What is Minimalism?

2017 is upon us and there isn't a more appropriate time to talk about minimalism than now. These days, one in ten American households rents an off-site storage facility for their belongings, despite the fact that average house size has more than doubled since the 1950s. Smart phone users spend an average of 145 minutes a day on his or her phone, according to a June 2016 study. And 43% of working adults report that their job has a negative impact on their stress levels.

Translation? Americans are working stressful jobs, spending their income on living spaces and things they do not use, and wasting hours of the day mindlessly scrolling through social media.

Sound a little strange? Let's lean in.

Since you found your way to this article, I'll assume that you've at least heard of minimalism. Perhaps you've read Marie Kondo's book The Life Changing Magic of Tidying Up. Maybe you regularly follow Mr. Money Mustache and his Badass blog on financial freedom and engineering a smarter life. Heck, you could even be a digital nomad, accessing my blog from an internet cafe as you rest and plan which country to live in next.

Regardless of your situation, you have found yourself here because you are curious about this thing called minimalism and the value it could add to your life.

First things first: What is minimalism?

To quote The Minimalists (Joshua Fields Milburn and Ryan Nicodemus), "Minimalism is a tool that can assist you in finding freedom" (source). Freedom from what, you ask? Each person has a different answer to this but let's start with freedom from things. For many, minimalism begins as a purely material pursuit. "Gosh, I never realized how much shit I have"  is a sentiment I have heard many times. Of course, there is nothing inherently wrong with having a lot of things; the issue is what it takes to afford them. There is more to affording things than just the money it takes to buy them; it also involves the upkeep, storage, and organization of those things. These additional "costs" can consume your time, money, and energy, which can cause stress if the things are mostly meaningless to you. Furthermore, this means you have less money, time, and energy to spend on the things that actually add value to your life.

Now we've got a problem, right? Perhaps. But if these things do have a distinct purpose and add joy to your life, then the costs mentioned above may be worth it. And that, is precisely the point: identifying and prioritizing those things that add value to your life.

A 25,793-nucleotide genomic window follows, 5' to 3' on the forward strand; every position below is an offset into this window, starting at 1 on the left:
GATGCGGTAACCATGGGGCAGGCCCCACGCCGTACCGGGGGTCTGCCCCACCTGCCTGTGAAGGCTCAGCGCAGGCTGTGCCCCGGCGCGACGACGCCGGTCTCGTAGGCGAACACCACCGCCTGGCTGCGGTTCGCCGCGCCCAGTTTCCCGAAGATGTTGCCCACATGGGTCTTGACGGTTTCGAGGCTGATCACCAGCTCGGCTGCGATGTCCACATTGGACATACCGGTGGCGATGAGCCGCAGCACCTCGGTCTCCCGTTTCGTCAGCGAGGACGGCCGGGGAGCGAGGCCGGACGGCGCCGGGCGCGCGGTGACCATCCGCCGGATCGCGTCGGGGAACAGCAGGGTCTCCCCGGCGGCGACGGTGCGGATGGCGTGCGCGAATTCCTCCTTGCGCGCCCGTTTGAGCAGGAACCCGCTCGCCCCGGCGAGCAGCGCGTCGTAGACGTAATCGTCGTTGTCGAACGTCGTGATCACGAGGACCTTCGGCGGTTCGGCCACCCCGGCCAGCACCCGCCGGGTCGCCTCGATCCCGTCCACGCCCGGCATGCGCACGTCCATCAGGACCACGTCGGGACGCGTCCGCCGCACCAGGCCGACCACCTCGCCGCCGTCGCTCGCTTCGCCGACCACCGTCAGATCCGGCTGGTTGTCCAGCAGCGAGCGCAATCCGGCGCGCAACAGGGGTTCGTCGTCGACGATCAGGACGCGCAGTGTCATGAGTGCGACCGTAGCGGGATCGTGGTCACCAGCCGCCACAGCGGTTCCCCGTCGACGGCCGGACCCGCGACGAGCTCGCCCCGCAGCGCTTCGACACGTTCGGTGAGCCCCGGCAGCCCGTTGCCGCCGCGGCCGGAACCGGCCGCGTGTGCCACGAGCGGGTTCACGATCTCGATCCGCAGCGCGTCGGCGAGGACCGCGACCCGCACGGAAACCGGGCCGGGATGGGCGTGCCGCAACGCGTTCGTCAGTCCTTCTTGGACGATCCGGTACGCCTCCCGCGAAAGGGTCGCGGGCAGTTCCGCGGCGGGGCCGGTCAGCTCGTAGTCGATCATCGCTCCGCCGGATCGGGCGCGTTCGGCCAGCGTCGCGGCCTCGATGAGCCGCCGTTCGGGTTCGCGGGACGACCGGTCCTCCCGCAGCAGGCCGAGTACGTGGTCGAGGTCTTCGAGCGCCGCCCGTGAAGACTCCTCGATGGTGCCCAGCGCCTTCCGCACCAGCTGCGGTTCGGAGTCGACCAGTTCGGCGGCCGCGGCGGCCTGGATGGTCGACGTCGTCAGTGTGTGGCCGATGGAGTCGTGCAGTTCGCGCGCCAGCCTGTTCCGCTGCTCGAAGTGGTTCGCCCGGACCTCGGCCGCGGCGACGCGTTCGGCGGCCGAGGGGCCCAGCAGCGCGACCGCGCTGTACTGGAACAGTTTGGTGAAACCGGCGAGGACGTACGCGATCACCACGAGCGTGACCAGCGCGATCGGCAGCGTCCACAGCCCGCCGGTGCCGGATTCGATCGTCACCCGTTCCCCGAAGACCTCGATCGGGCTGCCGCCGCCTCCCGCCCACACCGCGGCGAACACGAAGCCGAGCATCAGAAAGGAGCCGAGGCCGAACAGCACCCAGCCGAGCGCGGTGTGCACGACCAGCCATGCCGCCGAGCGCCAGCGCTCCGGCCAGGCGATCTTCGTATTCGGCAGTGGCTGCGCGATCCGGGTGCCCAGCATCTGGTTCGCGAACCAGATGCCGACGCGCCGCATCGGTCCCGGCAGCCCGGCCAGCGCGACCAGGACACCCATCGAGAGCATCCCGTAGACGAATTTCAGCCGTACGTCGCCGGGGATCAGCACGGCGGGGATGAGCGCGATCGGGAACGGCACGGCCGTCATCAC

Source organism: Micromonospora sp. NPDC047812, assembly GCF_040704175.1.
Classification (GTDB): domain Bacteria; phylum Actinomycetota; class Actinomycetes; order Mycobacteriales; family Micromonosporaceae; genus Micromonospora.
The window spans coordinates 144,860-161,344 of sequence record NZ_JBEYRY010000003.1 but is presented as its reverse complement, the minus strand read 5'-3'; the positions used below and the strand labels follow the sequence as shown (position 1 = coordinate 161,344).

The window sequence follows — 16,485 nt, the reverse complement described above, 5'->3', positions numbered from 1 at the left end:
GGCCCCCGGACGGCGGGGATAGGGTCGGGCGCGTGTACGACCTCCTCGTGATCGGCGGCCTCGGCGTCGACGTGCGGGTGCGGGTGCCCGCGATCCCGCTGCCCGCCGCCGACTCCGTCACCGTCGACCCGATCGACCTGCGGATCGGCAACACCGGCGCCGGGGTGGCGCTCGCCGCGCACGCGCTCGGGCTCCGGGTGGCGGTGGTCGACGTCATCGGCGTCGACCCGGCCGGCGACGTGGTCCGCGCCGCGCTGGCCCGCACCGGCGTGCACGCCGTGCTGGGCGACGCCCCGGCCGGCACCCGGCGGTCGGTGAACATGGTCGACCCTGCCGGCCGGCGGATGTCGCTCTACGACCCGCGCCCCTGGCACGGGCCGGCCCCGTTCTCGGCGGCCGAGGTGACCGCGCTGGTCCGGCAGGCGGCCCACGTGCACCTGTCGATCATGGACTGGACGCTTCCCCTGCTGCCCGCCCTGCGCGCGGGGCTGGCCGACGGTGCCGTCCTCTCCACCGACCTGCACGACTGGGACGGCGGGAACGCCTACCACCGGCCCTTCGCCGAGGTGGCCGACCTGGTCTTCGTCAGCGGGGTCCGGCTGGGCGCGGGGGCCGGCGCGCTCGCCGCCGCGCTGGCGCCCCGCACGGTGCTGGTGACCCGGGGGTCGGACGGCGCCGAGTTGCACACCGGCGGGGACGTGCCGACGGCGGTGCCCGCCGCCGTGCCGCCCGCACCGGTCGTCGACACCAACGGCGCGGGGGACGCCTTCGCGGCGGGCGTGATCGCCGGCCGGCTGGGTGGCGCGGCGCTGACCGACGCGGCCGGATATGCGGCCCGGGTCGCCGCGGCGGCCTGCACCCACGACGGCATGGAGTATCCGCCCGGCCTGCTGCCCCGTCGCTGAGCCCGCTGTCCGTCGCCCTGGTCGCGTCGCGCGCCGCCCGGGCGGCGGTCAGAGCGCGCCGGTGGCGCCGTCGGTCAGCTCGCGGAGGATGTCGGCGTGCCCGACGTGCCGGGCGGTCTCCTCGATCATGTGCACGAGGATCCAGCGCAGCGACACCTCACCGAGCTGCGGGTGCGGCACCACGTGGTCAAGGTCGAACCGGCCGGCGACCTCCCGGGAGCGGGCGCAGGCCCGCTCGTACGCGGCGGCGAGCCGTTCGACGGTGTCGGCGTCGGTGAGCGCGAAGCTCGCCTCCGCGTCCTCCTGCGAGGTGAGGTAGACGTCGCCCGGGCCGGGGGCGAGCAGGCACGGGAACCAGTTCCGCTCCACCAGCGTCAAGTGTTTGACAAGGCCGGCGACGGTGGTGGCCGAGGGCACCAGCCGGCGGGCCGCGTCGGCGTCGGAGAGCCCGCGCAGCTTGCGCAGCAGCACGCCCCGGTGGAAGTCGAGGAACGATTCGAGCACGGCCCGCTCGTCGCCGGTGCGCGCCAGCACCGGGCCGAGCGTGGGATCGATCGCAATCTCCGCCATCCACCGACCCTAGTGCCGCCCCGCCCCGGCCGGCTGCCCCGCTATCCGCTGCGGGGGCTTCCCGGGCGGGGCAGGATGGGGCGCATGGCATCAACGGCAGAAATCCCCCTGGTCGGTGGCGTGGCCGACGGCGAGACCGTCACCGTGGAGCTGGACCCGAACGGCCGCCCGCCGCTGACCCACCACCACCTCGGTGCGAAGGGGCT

You may have noticed, I used the word thing quite a bit in the previous paragraph. Yes, I do know how to use a thesaurus. I used this word repeatedly to make a point: a thing is not necessarily a tangible object. Think of one aspect of your life, such as the relationships you have, your diet and exercise, your job, miscellaneous hobbies, social media accounts, side projects, or trips and experiences. Mentally replace every use of the word thing in the paragraph above with this aspect of your life. Analyze how that aspect adds value - or adds stress - to your life. Does it have a purpose? Does it bring you joy? Can you afford to continue to have it in your life?

Minimalism is about finding more in less. It's about eschewing the "should-have's" and the "should-do's" and focusing your attention only on the things that add value to your life. For me, those things are:

  • Good relationships and frequent communications with friends and family, regardless of geographic proximity
  • A healthy body that I nourish with good food, outdoor activities, and plenty of sleep
  • Time to read, listen to podcasts, and write for this blog
  • Financial ability to drink great coffee and go on occasional excursions

This list is different for everyone, but the benefits of minimalism are universal:

Focus on the things that add value to your life and free yourself to live the life that makes you truly happy.

How can you start incorporating minimalism today?

P.S. The stats at the beginning of this post came from several places but this article from renowned minimalist Joshua Becker was a major inspiration. If you are interested in learning about how much shit we actually own, I'd recommend giving it a read.